The Honorable Matt Milosch
S0989 House Office Building
P.O. Box 30014
Lansing, MI 48909-7514
October 20, 2003
Dear Mr. Milosch:
Wildlife Watch, Inc. is an animal protection organization
that educates the public about the mismanagement of wildlife by state and
federal wildlife agencies, and the destruction of wildlife and ecosystems in
the name of sport hunting and game management.
It has come to our attention that HB 5029, a bill that
would list mourning doves as game, thereby granting the natural resources
commission permission to open the first hunting season on these animals, is
up for a hearing before the House Conservation and Outdoor Recreation
Committee. On behalf of our greater than two thousand members and supporters
in the state of Michigan, we urge you to vote "no" and "without
recommendation" on this dangerous bill when it comes for a vote.
Since 1905, mourning doves have enjoyed protection from
hunters under state law, and this most cherished of Michigan's songbirds has
been for more than 5,000 years an internationally recognized symbol of
peace. There are no legitimate reasons to use these birds as little more
than moving targets, since they are truly as benign as any species can be.
Mourning doves eat seeds that would grow into unsightly weeds, pose no
threat to other species or plant crops, and regulate their own population
very efficiently without the interference of man.
Over the past 37 years, hunting has contributed to the
significant declines in mourning dove populations that have been recorded in
the Eastern, Central and Western Management Units which comprise the states
where mourning dove hunting is legal. (Dolton, D.D., and R.D. Holmes. 2002.
Mourning dove population status, 2002. U.S. Fish and Wildlife Service,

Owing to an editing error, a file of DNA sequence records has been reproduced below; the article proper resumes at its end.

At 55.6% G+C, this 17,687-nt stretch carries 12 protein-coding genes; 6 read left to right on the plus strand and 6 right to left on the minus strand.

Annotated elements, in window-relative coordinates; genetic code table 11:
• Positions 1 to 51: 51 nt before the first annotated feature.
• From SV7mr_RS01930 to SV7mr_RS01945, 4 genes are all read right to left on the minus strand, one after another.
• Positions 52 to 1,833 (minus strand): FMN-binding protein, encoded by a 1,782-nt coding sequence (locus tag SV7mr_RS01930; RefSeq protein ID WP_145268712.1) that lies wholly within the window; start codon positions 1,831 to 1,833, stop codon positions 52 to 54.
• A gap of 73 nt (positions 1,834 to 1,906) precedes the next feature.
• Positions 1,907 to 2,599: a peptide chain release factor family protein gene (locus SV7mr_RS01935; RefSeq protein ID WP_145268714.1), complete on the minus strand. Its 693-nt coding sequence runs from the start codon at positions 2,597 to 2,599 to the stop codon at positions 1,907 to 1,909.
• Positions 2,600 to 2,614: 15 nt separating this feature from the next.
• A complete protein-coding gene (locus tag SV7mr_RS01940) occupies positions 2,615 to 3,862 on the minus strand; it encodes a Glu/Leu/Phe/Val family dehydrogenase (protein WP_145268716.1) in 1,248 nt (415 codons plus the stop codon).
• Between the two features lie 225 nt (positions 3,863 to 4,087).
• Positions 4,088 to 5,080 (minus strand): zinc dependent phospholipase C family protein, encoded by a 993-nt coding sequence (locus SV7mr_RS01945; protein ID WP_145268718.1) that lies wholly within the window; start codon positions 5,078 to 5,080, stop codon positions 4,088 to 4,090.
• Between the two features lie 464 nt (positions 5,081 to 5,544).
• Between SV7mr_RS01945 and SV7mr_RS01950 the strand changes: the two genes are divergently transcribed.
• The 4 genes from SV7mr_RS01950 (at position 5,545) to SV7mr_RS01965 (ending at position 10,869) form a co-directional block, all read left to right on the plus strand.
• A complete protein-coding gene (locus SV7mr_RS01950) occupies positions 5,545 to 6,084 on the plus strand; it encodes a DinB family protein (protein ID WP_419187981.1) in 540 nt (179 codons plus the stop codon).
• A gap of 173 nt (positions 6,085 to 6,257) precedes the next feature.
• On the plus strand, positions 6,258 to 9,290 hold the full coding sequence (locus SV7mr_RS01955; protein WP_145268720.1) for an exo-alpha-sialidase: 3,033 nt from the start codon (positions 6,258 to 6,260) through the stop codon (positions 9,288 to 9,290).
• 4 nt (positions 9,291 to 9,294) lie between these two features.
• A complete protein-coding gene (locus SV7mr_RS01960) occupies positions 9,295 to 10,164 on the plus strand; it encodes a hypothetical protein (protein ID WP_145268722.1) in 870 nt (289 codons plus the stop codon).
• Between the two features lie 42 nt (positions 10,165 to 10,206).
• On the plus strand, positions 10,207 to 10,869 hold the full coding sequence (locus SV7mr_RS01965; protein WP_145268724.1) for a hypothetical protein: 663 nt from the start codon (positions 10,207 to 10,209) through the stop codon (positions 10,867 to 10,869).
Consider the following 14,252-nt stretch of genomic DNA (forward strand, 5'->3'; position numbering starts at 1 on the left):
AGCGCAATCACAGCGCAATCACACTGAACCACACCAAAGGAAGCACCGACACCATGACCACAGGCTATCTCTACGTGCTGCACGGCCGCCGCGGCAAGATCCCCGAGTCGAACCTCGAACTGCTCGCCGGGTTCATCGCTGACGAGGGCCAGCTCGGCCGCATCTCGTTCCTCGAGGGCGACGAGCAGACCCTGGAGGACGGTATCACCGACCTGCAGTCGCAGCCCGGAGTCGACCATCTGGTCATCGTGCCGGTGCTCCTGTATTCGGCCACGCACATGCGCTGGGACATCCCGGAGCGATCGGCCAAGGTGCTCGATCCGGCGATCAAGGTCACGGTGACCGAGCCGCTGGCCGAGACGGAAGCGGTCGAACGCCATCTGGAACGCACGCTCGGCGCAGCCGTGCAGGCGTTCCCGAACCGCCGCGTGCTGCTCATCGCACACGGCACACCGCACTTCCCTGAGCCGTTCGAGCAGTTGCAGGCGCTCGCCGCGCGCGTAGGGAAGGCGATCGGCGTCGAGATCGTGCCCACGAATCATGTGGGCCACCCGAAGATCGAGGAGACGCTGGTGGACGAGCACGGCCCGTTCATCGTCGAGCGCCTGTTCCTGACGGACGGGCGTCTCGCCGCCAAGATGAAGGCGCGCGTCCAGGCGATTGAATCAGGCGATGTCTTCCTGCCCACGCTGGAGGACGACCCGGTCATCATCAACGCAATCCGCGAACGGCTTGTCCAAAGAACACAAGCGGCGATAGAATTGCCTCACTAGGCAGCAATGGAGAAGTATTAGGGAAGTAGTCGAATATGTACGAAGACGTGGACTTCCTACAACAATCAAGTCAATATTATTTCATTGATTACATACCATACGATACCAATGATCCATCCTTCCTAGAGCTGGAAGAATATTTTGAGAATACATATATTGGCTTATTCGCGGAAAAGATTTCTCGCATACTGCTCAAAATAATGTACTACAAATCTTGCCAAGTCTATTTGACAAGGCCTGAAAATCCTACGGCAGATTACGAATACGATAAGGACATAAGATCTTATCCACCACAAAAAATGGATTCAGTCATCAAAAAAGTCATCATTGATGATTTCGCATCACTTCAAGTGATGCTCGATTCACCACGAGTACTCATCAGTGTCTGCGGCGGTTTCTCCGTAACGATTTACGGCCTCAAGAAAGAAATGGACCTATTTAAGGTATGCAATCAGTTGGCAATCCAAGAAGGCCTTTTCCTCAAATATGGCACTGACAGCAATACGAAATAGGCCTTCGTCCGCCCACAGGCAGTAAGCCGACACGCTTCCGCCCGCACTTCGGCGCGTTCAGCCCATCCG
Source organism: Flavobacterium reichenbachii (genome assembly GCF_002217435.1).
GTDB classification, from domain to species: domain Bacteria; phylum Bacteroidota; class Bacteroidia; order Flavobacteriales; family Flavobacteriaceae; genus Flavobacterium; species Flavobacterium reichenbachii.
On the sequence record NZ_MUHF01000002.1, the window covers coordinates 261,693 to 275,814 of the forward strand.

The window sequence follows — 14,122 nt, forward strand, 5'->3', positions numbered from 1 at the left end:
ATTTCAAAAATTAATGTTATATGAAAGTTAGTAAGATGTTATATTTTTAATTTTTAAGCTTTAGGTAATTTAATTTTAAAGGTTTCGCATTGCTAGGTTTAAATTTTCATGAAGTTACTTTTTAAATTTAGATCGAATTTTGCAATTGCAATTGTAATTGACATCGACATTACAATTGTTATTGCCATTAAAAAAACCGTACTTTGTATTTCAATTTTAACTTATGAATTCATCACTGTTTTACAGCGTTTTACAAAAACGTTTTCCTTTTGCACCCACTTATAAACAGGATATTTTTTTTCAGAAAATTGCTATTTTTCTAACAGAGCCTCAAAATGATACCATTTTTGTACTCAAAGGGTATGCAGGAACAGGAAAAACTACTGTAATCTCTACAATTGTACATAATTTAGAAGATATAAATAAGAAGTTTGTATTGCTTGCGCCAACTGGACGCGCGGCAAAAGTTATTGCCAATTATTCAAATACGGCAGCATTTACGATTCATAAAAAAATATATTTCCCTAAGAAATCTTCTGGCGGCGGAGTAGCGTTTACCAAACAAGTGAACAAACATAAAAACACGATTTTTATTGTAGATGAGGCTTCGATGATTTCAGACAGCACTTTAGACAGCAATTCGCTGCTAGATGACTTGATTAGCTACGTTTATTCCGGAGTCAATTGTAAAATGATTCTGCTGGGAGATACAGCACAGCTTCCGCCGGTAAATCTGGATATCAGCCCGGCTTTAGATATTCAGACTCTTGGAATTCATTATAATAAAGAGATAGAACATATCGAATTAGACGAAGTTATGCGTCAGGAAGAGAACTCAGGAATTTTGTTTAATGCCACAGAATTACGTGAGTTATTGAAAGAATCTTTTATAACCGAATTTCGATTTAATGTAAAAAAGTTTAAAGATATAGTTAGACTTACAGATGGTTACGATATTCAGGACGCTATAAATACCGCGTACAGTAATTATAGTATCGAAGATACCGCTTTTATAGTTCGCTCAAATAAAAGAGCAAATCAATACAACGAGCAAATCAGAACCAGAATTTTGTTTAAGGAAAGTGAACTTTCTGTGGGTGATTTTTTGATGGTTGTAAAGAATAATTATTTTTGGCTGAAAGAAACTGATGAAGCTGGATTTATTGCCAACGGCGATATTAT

Laurel, Maryland. 30 pp.) Michigan does not need to add to these infamous
A similar bill to legalize dove hunting in New York was
defeated with help by the telephone company. Mourning doves like to sit on
the phone wires and AT&T could foresee the result if the bill had passed.
The Michigan Department of Natural Resources supports this
bill, because it will help to pay the salaries of Department employees.
Since the salaries of DNR employees are paid through funds raised by the
sale of hunting licenses, the officials of the DNR support this bill out of
a conflict of interest. This is the truth behind state game management
agencies throughout the United States.
We join the Lansing State Journal and millions of Michigan
residents and stand in opposition to this bill what so clearly panders to
violent special interest groups. Surely Representative Tabor must have more
important things to do than lobby for the passage of a bill that will
encourage the destruction of peaceful doves. Our members and supporters urge
you to vote against this dangerous and misguided bill when it comes for a
vote. Your reply will be greatly appreciated.